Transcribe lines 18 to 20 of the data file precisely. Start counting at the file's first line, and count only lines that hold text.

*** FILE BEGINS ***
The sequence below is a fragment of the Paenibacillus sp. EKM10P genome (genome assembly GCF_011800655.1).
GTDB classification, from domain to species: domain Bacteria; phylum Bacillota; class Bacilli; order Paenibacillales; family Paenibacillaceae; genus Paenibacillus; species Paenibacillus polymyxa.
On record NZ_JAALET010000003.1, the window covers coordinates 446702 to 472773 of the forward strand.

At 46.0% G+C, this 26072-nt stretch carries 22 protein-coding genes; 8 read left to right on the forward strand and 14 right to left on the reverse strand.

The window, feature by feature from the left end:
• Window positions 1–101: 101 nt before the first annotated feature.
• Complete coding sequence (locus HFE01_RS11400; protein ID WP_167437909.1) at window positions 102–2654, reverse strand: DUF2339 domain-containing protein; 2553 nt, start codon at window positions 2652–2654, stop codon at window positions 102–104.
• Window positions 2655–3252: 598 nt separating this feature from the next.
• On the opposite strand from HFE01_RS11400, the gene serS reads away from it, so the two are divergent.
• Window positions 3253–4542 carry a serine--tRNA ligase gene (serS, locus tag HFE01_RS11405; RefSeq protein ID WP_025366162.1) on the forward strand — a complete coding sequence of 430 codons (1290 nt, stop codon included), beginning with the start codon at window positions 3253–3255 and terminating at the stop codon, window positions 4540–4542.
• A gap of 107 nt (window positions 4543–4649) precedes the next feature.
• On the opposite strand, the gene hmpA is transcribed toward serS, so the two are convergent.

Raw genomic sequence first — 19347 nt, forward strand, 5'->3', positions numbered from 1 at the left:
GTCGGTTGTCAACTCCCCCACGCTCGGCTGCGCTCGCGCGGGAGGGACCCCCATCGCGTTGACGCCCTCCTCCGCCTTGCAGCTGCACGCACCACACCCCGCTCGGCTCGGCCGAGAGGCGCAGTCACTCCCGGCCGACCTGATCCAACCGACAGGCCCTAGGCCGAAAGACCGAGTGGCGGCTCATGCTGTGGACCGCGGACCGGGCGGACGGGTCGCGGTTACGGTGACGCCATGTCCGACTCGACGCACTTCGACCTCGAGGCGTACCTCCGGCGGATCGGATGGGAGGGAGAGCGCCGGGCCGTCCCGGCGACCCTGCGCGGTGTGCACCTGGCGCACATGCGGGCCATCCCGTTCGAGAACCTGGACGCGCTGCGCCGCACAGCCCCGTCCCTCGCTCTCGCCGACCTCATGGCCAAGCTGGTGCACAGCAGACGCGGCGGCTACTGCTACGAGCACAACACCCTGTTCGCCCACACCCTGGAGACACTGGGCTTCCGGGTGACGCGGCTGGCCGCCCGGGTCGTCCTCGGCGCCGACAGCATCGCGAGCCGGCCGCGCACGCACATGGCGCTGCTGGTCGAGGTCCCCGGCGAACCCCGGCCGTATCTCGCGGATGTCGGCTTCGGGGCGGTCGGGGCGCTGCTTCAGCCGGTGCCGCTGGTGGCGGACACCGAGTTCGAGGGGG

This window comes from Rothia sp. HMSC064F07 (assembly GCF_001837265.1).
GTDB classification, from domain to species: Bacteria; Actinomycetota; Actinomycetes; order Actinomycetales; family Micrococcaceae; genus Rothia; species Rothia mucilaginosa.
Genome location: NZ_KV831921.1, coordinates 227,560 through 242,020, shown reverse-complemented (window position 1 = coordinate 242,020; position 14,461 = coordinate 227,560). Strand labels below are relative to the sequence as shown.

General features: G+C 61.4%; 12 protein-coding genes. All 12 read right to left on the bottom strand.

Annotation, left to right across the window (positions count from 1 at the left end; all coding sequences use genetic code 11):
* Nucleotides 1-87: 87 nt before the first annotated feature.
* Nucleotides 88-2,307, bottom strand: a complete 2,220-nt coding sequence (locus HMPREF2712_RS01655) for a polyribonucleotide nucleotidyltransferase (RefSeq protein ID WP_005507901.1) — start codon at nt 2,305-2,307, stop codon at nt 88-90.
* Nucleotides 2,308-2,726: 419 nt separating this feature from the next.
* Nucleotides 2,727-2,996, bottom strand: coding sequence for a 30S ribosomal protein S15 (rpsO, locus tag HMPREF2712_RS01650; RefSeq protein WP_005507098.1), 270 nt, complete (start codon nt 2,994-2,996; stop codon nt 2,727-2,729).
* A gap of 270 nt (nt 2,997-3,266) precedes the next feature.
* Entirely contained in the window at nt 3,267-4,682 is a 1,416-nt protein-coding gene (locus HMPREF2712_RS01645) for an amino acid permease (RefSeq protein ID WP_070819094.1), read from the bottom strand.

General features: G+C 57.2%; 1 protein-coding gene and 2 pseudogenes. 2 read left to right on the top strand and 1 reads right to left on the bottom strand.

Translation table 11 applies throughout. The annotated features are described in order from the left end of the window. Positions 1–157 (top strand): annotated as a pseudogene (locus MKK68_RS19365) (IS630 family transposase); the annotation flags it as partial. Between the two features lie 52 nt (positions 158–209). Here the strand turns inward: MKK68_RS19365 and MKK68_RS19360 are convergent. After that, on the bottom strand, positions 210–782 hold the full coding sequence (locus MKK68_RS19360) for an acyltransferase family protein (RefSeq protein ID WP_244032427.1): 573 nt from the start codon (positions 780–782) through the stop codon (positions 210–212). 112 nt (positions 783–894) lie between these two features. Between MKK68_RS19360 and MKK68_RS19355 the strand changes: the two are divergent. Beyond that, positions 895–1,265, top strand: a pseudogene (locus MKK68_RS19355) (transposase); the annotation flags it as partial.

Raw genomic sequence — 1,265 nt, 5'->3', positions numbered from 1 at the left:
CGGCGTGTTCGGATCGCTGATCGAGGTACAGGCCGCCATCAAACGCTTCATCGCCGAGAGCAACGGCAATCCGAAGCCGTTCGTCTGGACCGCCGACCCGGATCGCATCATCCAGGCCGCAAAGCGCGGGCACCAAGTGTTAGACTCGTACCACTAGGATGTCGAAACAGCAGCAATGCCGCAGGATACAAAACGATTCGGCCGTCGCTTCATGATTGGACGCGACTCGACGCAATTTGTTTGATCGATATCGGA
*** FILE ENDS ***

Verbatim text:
General features: G+C 61.4%; 12 protein-coding genes. All 12 read right to left on the bottom strand.

Annotation, left to right across the window (positions count from 1 at the left end; all coding sequences use genetic code 11):
* Nucleotides 1-87: 87 nt before the first annotated feature.